I have a public website with some URLs/directories which are for private/internal use only. These private areas can only be accessed via certain IP addresses or with a known username/password.

Currently I achieve this via .htaccess files like this:

AuthType     Basic
AuthName     "Protected Area"
AuthUserFile /path/to/.htpasswd

SetEnvIf Remote_Addr trusted
SetEnvIf X-Forwarded-For trusted
# (Note I am aware X-Forwarded-For can be spoofed)

    Require env trusted
    Require valid-user

The problem is I want to add Varnish in front of my server to provide caching. Obviously the existing setup won't work with Varnish because it can't cache content restricted by .htaccess files in this way.

Is there a way I can continue to use my .htaccess files to protect my internal pages, or is there a similar approach I can use to place the responsibility for security on Varnish itself which doesn't require changing Varnish's VCL files every time I want to add or modify the restrictions?


You can definitely do this in Varnish by writing the following VCL:

vcl 4.0;

acl allowed {

sub vcl_recv {
    if(!client.ip ~ allowed && req.http.Authorization != "YWRtaW46YWRtaW4K") {
        return (synth(401, "Restricted"));
    return (hash);

sub vcl_synth {
    if (resp.status == 401) {
        set resp.http.WWW-Authenticate =
            {"Basic realm="Restricted area""};


Although this works fine, the username/password checks are done manually. If you have multiple usernames/passwords, you'll have to add each user in the if-statement.

Make sure you bypass the default VCL behavior

When handling Authorization headers in Varnish, it's important not to fall back on default behavior. By default Varnish will not lookup items in cache when an Authorization header is present.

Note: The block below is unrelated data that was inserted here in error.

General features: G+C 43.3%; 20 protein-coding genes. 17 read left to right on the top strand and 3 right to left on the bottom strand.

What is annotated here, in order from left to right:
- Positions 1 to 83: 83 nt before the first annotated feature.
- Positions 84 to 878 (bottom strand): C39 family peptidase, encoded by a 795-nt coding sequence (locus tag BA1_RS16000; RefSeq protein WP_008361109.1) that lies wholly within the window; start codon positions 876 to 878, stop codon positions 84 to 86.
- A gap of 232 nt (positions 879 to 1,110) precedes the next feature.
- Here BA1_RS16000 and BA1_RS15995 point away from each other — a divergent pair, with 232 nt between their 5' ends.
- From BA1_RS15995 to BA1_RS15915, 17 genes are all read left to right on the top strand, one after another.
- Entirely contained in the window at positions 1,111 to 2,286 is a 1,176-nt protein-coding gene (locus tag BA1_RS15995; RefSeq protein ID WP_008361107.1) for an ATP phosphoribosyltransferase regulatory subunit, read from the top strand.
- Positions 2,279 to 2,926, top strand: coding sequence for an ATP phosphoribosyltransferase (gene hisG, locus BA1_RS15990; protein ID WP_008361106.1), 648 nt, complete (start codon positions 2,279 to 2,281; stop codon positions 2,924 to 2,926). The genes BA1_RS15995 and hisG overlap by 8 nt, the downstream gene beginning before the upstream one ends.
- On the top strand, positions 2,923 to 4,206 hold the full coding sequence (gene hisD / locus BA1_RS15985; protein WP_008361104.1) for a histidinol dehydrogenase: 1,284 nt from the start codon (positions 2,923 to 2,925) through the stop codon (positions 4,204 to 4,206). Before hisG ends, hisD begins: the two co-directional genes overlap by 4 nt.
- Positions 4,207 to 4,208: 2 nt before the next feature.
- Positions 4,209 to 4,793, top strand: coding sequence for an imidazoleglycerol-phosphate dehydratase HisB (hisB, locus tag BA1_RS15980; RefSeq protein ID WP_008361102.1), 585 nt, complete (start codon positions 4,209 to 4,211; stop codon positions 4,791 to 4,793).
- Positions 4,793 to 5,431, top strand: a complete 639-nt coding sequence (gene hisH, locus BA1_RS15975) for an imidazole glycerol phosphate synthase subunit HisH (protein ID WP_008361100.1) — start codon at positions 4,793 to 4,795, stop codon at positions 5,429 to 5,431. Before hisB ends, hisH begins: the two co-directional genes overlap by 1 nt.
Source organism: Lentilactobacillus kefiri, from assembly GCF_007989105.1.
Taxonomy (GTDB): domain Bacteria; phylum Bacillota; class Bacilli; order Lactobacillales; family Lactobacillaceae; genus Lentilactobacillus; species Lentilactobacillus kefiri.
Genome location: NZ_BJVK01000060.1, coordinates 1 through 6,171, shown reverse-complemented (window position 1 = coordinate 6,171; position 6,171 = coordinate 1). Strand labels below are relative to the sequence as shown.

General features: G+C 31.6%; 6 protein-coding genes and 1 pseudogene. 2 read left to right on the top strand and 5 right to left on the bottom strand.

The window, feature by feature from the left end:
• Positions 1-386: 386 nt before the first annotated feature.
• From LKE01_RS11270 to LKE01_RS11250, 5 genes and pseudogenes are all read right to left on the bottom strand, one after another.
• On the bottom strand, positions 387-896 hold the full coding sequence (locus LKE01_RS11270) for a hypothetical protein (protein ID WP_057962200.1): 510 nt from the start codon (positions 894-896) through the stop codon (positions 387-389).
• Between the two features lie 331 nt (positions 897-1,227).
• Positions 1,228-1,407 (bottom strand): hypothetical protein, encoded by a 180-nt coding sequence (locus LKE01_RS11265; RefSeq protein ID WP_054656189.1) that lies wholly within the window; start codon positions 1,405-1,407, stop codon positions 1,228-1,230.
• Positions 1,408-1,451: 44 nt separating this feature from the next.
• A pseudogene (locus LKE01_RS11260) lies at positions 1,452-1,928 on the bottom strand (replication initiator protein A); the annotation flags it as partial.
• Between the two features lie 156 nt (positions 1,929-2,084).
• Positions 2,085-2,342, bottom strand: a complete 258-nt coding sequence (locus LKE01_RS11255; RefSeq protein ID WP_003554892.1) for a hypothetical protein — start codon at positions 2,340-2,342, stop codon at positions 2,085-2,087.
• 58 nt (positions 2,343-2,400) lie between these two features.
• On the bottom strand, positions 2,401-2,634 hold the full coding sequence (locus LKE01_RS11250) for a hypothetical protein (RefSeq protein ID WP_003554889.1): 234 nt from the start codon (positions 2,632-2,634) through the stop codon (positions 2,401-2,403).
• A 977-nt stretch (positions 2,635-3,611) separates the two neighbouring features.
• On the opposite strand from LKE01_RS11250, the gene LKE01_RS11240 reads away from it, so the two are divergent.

So at some point in your logic, you'll have to execute return (hash);, which I did in the example. Otherwise you'll fall back on default behavior and items will not be looked up in cache.

Vmod_basicauth as an alternative

If that turns out to be a deal breaker, you can compile the following Varnish module that allows you to load an .htpasswd file and perform the authentication for you.

Still doing it all in Apache

If you decide to keep doing this in Apache, you'll need to change the VCL as well. I explained that default behavior will stop Varnish from looking up items in cache when an Authorization header is present.

If you again look at the default behavior again, you'll have to make sure a return (hash); is executed before you hit default behavior, or you have to reimplement part of it your self by adding the necessary if-statements

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  • Brilliant, thank you once again. Just two questions: 1. I have different sets of restrictions for different pages/directories (currently scattered throughout many standalone .htaccess files); I assume I would have to use different if statements for each of those URLs? Something like if (req.url = "/secret1")? 2. Is there a way I can continue creating .htaccess files (so that directories remain secured if Varnish is ever turned off or bypassed) and still have Varnish work? My guess is I'd have to make Varnish send a base64-encoded username/password to any such protected URLs? – WackGet Mar 26 at 15:26
  • You might as well continue doing all of it in .htaccess& .htpasswd and not do it in Varnish, otherwise you'll be doing a lot of unnecessary work. The only thing you have to do is to make sure the VCL will cache pages that contain an Authorization header. As I explained: default Varnish behavior will not cache if such a header is present. See the Still doing it all in Apache section in the answer above. – Thijs Feryn Mar 28 at 15:21
  • The problem I have with that approach is at the moment the entire website is behind an Apache authorization setup (because it's a staging website which has to be accessible from anywhere but not to the general public). So currently I wouldn't be able to test Varnish on any part of the website if I keep my Apache setup. What I'll probably do is set up the "global" security restriction using Varnish and keep my other restricted pages using .htaccess since they don't need to be cached. Thanks again. I bought your book, by the way! – WackGet Mar 30 at 16:30

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